Shoppers have been slow to embrace buying furniture online. Most pieces are a major investment they want to see before acquiring. For retailers, furniture is bulky and expensive to ship (and return and restock). Even Ikea, the master of flat-pack furniture, built its entire low-cost model on in-store shopping, and only recently began exploring ecommerce.
That said, retailers are having success with the furniture and home goods category online. We expect US retail ecommerce sales of furniture and home furnishings will hit $50.32 billion in 2018. That will account for just 9.6% of total retail ecommerce, but it will represent the fastest growth (18.2%) among product categories.
Williams-Sonoma and its portfolio of brands like West Elm and Pottery Barn sees roughly half of retail sales coming through ecommerce (52.8%), and digital-only Wayfair ranked 10th in US retail ecommerce sales ($4.23 billion) last year, also according to our estimates.
Where does Amazon fit into the picture? It's not necessarily the first retailer you think of when buying furniture, but by many measures, online shoppers are increasingly eschewing search engines like Google and going straight to Amazon.
Last year the ecommerce giant launched an Amazon Home section, which encompasses everything from bed and bath to home improvement to lawn and garden. It also debuted two private-label furniture brands: Rivet, described as midcentury modern, and Stone & Beam, which features “family-inspired casual comfort.” This isn't as aggressive of a play as in the fashion category, but indicates interest.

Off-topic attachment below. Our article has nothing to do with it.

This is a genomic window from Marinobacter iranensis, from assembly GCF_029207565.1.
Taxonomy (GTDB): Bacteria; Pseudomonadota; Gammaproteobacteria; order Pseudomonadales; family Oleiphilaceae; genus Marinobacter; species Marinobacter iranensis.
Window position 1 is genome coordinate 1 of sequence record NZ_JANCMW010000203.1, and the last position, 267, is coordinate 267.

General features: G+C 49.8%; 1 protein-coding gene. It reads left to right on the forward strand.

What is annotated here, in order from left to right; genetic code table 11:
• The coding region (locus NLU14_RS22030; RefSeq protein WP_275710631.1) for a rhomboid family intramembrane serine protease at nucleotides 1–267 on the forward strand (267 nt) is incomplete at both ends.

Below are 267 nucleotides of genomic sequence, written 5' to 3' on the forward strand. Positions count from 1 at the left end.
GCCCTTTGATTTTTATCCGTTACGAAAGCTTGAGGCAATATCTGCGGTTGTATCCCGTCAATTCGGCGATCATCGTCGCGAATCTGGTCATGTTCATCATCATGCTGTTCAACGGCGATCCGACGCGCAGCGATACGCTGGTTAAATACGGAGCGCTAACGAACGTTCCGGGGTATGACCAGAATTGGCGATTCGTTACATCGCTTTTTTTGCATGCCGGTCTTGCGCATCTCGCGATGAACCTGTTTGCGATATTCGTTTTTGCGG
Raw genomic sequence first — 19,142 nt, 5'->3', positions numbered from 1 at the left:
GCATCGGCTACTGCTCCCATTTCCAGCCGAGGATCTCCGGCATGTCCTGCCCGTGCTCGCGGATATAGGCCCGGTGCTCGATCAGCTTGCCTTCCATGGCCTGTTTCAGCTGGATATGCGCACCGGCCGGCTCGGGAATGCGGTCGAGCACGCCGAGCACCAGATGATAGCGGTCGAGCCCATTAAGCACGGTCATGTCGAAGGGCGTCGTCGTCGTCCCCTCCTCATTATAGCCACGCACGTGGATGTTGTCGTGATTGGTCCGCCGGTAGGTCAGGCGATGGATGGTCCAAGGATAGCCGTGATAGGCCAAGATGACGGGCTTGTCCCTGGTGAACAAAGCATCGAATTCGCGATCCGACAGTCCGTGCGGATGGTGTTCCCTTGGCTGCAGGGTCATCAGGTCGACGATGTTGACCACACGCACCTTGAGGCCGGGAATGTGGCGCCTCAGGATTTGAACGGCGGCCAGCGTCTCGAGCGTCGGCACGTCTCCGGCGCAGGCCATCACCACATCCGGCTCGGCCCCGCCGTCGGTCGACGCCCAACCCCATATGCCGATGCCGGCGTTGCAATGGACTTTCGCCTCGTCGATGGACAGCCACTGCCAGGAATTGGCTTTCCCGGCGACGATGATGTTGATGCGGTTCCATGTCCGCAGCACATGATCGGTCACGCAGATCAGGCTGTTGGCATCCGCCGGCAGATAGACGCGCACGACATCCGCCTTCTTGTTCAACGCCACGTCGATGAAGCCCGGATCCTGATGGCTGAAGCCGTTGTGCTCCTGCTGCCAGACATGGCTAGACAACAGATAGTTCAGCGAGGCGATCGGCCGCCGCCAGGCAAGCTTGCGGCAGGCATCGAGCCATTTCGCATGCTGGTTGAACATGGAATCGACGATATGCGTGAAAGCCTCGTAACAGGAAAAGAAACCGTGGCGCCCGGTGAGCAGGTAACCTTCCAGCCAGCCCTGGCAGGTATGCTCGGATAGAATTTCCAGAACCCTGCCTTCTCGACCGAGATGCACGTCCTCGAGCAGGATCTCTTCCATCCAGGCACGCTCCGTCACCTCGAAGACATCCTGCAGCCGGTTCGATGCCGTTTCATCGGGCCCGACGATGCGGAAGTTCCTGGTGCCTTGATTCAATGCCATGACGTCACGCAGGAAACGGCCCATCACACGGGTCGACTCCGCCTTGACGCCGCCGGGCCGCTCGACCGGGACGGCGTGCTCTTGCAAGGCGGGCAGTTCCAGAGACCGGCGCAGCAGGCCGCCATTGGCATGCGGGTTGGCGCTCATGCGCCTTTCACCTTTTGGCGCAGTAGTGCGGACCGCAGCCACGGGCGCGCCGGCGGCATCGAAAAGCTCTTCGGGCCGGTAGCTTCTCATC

According to new data from One Click Retail, furniture sales on Amazon grew 51% year over year in 2017. Mattresses and box springs were the No. 1 category, rising 82% with $1.1 billion in sales. Bedroom furniture (45%) and living room furniture (40%) were next on the list.
Mattresses have long been an infrequent, expensive purchase subject to personal preferences. It is also an opaque product category, with retailers carrying items from the same manufacturer but named differently, making it difficult to compare prices. So when lower-priced “bed in a box” startups like Casper and Tuft & Needle came on the scene, featuring less selection but lower prices, free delivery and money-back guarantees, buying mattresses online became more attractive.
Amazon also has the added benefit of (mostly) free shipping. For shoppers accustomed to this perk, buying a sofa or dining table online can come with sticker shock once the delivery surcharges and often mandatory installation fees are tacked on.
It's not surprising furniture was the category with the highest in-store buying preference, according to a March 2018 survey by Morning Consult. Only 11% of US internet users polled preferred to buy furniture digitally.
In "The eMarketer Ecommerce Report," conducted by Bizrate Insights in May 2018, there was a lower preference for in-store buying among the US internet users surveyed. Furniture, home furnishings and accessories ranked fifth, with 71.8% of respondents preferring physical retail. Roughly 18% preferred shopping for those products via digital channels. Morning Consult separated furniture and home goods, though, which could account for its lower figures.
Retailers rely on product photos and user reviews to convert digital furniture shoppers, and they are increasingly experimenting with emerging tech. Wayfair has been at the forefront of using artificial intelligence in consumer applications (the company even has a technology blog) to provide visual search and augmented reality (AR) tools to help shoppers visualize tables and chairs in their own spaces.
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